Using a hypothesis-generating approach, we have identified that the possession of common genetic variation in genes associated with vascular growth and development and estrogen action and signaling was associated with HPS in this case-control study. In contrast, we did not find any association between HPS and vasoregulatory genes such as nitric oxide, heme oxygenase, and the endothelin-B receptor, which have been specifically implicated in HPS.28–31
Our findings are in line with recent experimental results that demonstrate an important role for pulmonary angiogenesis in HPS.13
We have identified a number of genetic risk factors for HPS that modulate angiogenesis or vascular development. For example, endostatin, the proteolytic fragment of the C-terminus COL18A1
, inhibits angiogenesis.32,33
In addition to the genetic association reported here, we have recently demonstrated that overexpression of endostatin in an animal model of HPS blocks the expansion of pulmonary microvessels as well as the oxygen diffusion impairment characteristic of that model.13
Endoglin is a transmembrane auxillary receptor for transforming growth factor (TGF)-β
that is predominantly expressed on proliferating endothelial cells. Mutations in endoglin and activin receptor-like kinase 1 (ALK1
), an endothelial specific TGF-β
type I receptor, have been linked to hereditary hemorrhagic telangiectasia, an autosomal dominant vascular dysplasia characterized by telangiectasias and arteriovenous malformations.34,35
Interestingly, among patients with hereditary hemorrhagic telangiectasia, pulmonary arteriovenous malformations are significantly more likely in subjects with endoglin mutations.36
, an endothelial specific receptor tyrosine kinase, is essential for the activation of TIE2
by vascular endothelial growth factor (VEGF
), thus modulating vascular remodeling and blood vessel development.37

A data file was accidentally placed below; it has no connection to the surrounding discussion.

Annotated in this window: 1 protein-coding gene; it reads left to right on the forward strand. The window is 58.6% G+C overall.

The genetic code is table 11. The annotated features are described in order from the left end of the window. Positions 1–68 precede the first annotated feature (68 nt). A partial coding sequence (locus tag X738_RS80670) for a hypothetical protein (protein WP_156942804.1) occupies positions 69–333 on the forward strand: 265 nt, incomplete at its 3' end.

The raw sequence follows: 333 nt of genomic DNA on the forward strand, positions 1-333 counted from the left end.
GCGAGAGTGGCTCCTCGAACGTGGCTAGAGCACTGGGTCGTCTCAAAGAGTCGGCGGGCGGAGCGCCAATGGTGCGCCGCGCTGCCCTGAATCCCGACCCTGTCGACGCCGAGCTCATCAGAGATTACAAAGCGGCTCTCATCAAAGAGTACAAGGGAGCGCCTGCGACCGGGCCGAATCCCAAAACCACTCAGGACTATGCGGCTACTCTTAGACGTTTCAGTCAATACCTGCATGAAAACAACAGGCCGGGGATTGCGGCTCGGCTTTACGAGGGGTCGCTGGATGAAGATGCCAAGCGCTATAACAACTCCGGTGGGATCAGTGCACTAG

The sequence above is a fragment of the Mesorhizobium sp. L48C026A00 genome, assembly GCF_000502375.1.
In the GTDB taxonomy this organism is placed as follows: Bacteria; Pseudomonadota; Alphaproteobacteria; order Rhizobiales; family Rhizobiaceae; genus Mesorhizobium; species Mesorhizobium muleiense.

Low oxygen tension (hypoxia) is a potent stimulator of vascular growth and remodeling, and, in the pulmonary vasculature, oxygen sensing is critical for maintenance of normal gas exchange via adjustments in vascular tone. Four of the genes implicated here–HIFA1
–play central roles in oxygen-dependant vascular phenotypes. HIF1A
stimulates endothelial cell angiogenesis under hypoxic conditions by activating the transcription of numerous transcription and growth factors38
and is regulated by SAT2
Variation in both genes was associated with HPS case status. RUNX1
is a hematopoetic transcription factor that contributes to the angio- and vasculogenic phenotype via its interaction with other transcription factors such as HIF1A
and insulin growth factor binding protein 3.40–42
is one of the enzymes responsible for generation of reactive oxygen species in endothelial cells that modulate angiogenesis and has been implicated in hypoxia-induced proliferation.43
These results identify variation in specific genes that may contribute to susceptibility in HPS and be candidates for future studies.
Three specific signaling pathways–carbon monoxide, nitric oxide, and endothelin–have been implicated in pulmonary vasodilatation in experimental and human HPS. Increased production of the gaseous vasodilators nitric oxide and carbon monoxide has also been associated with vascular dilatation in HPS,30,44,45
and, thus, we tested variants in the inducible and endothelial forms of nitric oxide synthase (NOS) as well as heme oxygenase 1 (HMOX1
), the rate-limiting enzyme in the production of carbon monoxide. A recent report found that the Glu298Asp (rs1799983) variant in NOS3